important in a world whose rules they did not write,
allege that human rights and humanitarianism represent the soft-power version of Western
modernity, another vector for the transmission of liberal-capitalist values and interests that
threatens their hold on national power and resources. China, with its muscular conception of
sovereignty and its no-questions-asked relationship with other authoritarian states, leads the
way. These non-Western states can hardly be blamed for their scepticism given the degree to which
humanitarians often attend crises
identifies the threats to American national interests ( ibid .:
25–6): 1) Russia and China, the two great ‘revisionist powers’; 2) North
Korea and Iran, two ‘rogue states’ that undermine geopolitical equilibrium in
Northeast Asia and the Middle East; 3) ‘Jihadist terrorist groups’ and
international criminal organisations that propagate violence and traffic drugs and arms.
The document offers an extensive list of actions to be undertaken by the US to achieve
strategic objectives and confront rivals, from controlling borders to increasing military
obligation to provide humanitarian assistance wherever it is needed’ ( International Committee of the Red Cross, 1994 : 1).
Humanitarian Situation in the DPRK
The DPRK made its first large-scale appeal for international humanitarian aid in 1995. Prior to this, the country was a habitual recipient of fraternal aid from the Soviet Union, China and Eastern Europe. North Korean founder Kim Il Sung’s economy needed aid at first to rebuild after the Korean War, and then to sustain itself. While Kim Il Sung’s son and successor Kim Jong Il, and grandson and current
Strategy of 2017 proposes that ‘the American way of
life cannot be imposed upon others, nor is it the inevitable culmination of progress’
( White House, 2017: 4 ). Renouncing progressive
historical narratives, the Trump administration signals the end of the ‘American
century’ and discards the particular universalism that has sustained liberal order.
Posing direct, if distinct, challenges to US power, China and Russia do not seek to create an
alternative to the multilateral system. On the contrary, they now become defenders of the
An Interview with Celso Amorim, Former Brazilian Foreign Minister
madness, but there are objectives. There is a strategy. Trump seeks to deconstruct the existing
order and anything that might limit American power, even institutions created by the US.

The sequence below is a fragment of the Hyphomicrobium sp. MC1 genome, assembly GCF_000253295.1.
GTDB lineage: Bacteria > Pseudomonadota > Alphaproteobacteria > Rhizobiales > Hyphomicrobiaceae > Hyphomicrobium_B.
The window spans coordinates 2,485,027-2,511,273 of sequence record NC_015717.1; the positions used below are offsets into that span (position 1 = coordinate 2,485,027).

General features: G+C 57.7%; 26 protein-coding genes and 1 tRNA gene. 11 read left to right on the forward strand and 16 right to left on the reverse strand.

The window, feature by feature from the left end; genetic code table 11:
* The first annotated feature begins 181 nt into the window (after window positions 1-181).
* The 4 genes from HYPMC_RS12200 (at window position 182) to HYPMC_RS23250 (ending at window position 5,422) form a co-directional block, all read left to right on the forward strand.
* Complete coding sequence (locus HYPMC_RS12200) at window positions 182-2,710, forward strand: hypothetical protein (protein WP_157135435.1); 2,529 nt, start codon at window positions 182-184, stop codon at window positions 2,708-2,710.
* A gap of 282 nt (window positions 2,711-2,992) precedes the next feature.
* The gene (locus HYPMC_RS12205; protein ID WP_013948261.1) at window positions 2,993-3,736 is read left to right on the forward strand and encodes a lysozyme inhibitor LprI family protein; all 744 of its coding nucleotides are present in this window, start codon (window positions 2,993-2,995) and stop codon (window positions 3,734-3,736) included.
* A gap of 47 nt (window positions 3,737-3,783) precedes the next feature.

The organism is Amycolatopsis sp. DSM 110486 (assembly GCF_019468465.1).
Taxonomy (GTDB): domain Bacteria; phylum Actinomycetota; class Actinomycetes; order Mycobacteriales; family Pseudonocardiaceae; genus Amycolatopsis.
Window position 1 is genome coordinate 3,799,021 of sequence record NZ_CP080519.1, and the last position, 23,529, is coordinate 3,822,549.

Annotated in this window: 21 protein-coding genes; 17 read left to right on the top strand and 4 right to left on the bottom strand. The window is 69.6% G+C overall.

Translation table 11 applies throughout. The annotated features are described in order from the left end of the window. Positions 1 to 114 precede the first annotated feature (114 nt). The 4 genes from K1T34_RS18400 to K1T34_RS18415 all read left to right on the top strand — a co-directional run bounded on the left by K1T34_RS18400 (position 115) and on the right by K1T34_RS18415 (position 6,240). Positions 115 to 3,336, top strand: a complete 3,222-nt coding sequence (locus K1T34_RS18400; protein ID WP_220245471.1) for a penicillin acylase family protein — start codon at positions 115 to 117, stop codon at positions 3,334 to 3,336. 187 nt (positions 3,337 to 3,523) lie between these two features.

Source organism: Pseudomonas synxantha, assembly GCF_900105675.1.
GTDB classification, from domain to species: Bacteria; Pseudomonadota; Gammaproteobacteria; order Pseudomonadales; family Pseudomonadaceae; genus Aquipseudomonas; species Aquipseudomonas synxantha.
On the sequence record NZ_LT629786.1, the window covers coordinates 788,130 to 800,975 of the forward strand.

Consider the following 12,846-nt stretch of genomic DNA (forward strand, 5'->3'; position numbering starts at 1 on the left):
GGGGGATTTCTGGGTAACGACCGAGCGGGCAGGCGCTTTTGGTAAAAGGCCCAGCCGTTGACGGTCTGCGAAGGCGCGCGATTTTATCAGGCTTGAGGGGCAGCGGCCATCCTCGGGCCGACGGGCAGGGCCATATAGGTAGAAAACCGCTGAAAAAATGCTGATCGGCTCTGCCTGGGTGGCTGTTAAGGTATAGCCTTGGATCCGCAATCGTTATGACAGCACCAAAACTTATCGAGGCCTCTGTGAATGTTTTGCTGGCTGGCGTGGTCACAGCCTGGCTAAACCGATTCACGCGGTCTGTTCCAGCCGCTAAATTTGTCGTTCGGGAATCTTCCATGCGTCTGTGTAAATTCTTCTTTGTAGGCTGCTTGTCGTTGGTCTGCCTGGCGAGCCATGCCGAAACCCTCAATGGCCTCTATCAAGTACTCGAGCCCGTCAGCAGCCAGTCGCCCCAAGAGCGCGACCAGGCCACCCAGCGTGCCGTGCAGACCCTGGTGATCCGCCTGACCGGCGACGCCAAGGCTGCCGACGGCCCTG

This change in strategy happens at a moment when rivals are on the rise. Russia perhaps
doesn’t want to be a world leader, but it wants to affirm its regional position. And
China, yes, has another plan for the world, which it develops with subtlety, in specific
negotiations, always prepared to accept otherness.
JF: What are the likely implications of this
Planned Obsolescence of Medical Humanitarian Missions: An Interview with
Tony Redmond, Professor and Practitioner of International Emergency Medicine and
Co-founder of HCRI and UK-Med
As an academic and practitioner for more than forty years, we asked Tony for his take
on innovation from a personal perspective and how this might have changed throughout
his career. Tony has worked with medical emergency teams in a range of disasters and
conflicts including earthquakes in Armenia (1988), Iran (1990), China (2008) and
Haiti (2010), conflicts in Bosnia (1991–96), Kosovo (1999–2000),
Sierra Leone (2000) and Gaza (2014
US, the EU
and other Western donor governments has at least generally come with certain stipulations about
human rights and relative autonomy for international relief NGOs in the field. The Chinese have
no such agenda, and governments in the Global South have come to understand this perfectly. In
short, there is no need to apply to Washington or Brussels when making the same application to
Beijing comes at a considerably lower cost in terms of what has to be conceded vis-à-vis
humanitarian access, let alone human rights guarantees.
encouraged late-capitalism to move beyond the South’s
enclaves and the special economic zones established during the 1980s as part of the
North’s deindustrialisation ( Amsden, 1990 ).
Private finance is investing in what are called infrastructural ‘mega-corridors’
( Hildyard and Sol, 2017 ). With China’s Belt
and Road Initiative just one example, this is a huge near-global expansion. Except Antarctica,
no region is excluded with continental – even transcontinental – infrastructure
plans in existence that seek to reappropriate the biosphere
medical supplies to some of these areas, but only by negotiating with Damascus would
it be possible to get aid through in sufficient quantity and of acceptable quality.
Various attempts were made to contact the Syrian authorities using a number of
channels that I have split into three categories: attempts at direct contact, the
‘BRICS’ (Brazil, Russia, China, India, South Africa) card and the
Russian option. This article does not cover the full range of initiatives undertaken